Summer Art

With spring coming to a close, and the first day of summer coming next Wednesday, I thought I’d share a few of my favorite summer themed artworks. Happy summer!

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A Bigger Splash 1967 by David Hockney born 1937

ABOVE: David Hockney, A Bigger Splash, 1967, acrylic on canvas, 95.5 x 96 x 1 inches, Tate, London

 

ABOVE: Edward Hopper, Ground Swell, 1939, oil on canvas, 36 x 50 inches, National Gallery of Art, Washington DC

ABOVE: Vincent van Gogh, Fishing Boats on the Beach at Les Saintes-Maries-de-la-Mer, 1888, oil on canvas, 25.6 x 32 inches, Van Gogh Museum, Amsterdam

ABOVE: Claude Monet, Poppy Fields near Argenteuil, 1875, oil on canvas, 211 x 29 inches, The Metropolitan Museum of Art, New York

on-the-beach

ABOVE: Pablo Picasso, On the Beach, 1937, oil, conté crayon and chalk on canvas, 50.7 x 76.4 inches, Solomon R. Guggenheim Museum, New York

 

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From Rags to Riches

Being an artist is tough, and the chances you will become rich are slim to nil. That said, here are a few who achieved great success – and fortune – in their lifetime.

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ABOVE: Claude Monet, Water Lillies and Japanese Bridge, between 1897 and 1899, oil on canvas, 35.3 x 35.6 inches

Pablo Picasso

Pablo Picasso arrived in Paris on his twentieth birthday and lived, from 1904 to 1909, in a squalid studio that had once been a piano factory. Working in poverty proved beneficial though, and the beggars, prostitutes and drunks he came to know figured prominently in his paintings. It was an important time in his career that is now referred to as ‘The Blue Period.”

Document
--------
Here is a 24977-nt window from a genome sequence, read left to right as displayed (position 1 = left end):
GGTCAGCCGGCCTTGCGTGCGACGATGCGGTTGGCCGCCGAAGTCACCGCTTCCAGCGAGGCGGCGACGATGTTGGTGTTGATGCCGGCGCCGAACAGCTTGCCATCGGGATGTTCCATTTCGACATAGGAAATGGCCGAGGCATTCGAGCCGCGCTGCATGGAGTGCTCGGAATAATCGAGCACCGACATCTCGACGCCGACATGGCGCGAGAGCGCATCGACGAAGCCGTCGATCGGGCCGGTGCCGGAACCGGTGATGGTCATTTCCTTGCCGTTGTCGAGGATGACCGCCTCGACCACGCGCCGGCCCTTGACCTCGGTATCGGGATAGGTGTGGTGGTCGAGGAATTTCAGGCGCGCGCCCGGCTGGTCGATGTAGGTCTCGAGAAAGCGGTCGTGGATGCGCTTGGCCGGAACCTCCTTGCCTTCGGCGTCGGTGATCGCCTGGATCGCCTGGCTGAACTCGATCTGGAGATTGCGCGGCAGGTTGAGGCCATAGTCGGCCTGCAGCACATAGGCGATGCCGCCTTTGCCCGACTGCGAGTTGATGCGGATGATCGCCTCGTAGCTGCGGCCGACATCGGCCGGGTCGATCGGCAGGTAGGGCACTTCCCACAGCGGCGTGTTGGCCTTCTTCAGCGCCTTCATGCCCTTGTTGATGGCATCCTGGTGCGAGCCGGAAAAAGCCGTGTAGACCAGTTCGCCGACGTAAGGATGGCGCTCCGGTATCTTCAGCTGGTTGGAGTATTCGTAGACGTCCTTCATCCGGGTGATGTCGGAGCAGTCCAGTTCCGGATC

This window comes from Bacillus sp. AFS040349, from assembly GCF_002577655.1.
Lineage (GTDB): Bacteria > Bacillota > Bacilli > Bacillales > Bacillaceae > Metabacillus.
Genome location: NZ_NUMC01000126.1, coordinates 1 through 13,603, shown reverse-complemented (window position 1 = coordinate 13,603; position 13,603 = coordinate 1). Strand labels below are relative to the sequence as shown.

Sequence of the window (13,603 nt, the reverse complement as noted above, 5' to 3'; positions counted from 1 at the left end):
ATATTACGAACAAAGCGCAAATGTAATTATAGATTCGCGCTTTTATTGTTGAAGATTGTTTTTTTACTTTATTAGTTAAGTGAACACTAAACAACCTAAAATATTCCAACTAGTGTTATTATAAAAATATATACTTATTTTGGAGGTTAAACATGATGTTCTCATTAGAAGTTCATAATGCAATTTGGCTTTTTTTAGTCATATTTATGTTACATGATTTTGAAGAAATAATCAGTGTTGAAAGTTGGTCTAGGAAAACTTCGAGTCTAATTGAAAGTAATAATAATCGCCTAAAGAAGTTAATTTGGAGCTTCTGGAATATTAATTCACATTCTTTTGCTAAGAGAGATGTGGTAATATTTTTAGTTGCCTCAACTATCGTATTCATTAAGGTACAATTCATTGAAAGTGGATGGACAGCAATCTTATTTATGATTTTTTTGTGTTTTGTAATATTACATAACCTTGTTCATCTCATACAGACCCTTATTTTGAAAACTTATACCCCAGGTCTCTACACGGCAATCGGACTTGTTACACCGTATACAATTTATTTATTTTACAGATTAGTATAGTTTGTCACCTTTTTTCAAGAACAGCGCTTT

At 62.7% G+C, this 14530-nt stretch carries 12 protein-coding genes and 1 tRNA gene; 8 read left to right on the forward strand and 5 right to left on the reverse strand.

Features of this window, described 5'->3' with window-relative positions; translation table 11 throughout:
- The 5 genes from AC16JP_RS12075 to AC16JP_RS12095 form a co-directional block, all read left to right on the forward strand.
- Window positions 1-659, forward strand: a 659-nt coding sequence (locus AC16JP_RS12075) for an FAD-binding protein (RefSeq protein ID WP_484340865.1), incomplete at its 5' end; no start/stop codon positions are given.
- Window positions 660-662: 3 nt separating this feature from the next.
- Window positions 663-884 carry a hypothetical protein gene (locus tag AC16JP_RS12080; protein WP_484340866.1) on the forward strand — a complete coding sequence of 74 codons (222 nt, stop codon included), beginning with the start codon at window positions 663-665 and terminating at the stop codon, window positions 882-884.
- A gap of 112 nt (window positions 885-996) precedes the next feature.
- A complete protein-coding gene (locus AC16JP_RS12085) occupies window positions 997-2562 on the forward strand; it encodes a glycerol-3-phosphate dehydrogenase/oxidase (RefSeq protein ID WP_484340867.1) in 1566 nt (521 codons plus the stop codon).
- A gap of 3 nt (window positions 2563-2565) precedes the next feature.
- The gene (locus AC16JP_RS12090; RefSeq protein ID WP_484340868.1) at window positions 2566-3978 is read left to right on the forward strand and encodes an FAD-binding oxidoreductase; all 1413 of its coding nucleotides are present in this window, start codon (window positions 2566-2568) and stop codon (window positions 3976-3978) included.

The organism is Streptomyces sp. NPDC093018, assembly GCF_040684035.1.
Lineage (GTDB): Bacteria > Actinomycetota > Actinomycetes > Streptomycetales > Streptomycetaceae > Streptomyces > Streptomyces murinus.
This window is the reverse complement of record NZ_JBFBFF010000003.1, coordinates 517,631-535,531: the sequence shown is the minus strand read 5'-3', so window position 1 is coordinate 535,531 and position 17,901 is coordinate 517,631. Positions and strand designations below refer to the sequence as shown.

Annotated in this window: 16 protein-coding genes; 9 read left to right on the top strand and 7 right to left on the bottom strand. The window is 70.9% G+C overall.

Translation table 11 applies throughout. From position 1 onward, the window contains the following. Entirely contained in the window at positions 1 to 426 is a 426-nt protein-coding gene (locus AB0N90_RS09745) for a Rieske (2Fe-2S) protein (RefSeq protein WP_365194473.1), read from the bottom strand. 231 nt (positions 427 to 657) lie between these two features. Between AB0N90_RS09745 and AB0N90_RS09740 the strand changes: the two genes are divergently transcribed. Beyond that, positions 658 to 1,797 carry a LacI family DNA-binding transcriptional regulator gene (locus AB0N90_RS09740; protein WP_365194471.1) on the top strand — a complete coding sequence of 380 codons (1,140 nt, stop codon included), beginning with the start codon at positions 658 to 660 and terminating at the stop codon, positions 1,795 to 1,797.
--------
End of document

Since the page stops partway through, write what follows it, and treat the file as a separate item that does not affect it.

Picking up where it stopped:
After leaving the piano factory, his career hit astronomical heights, and when he died in 1973, his net worth was estimated at $50 million.

Claude Monet

Claude Monet and his wife Camille lived in poverty throughout most of the 1870’s leading creditors to seize a number of his works. Overcome with the burdens of debt, he contemplated drowning himself in the Seine, but decided instead to keep on struggling.

By 1890, Monet was wealthy enough to purchase a beautiful mansion in Giverny, and while there, he produced some of his most endearing works (see above).

Francis Bacon

Although he came from wealth, Francis Bacon was kicked out of the family home for being gay and quickly fell into a life of petty crime. To support his tastes and avoid destitution, he dated older, wealthier men until his art career began to take off in the early 1940’s.

After a long and successful career filled with many personal losses – his lover, George Dyer committed suicide – he died a wealthy man in 1992. As his haunted, pain-ridden paintings will attest, money can’t buy happiness.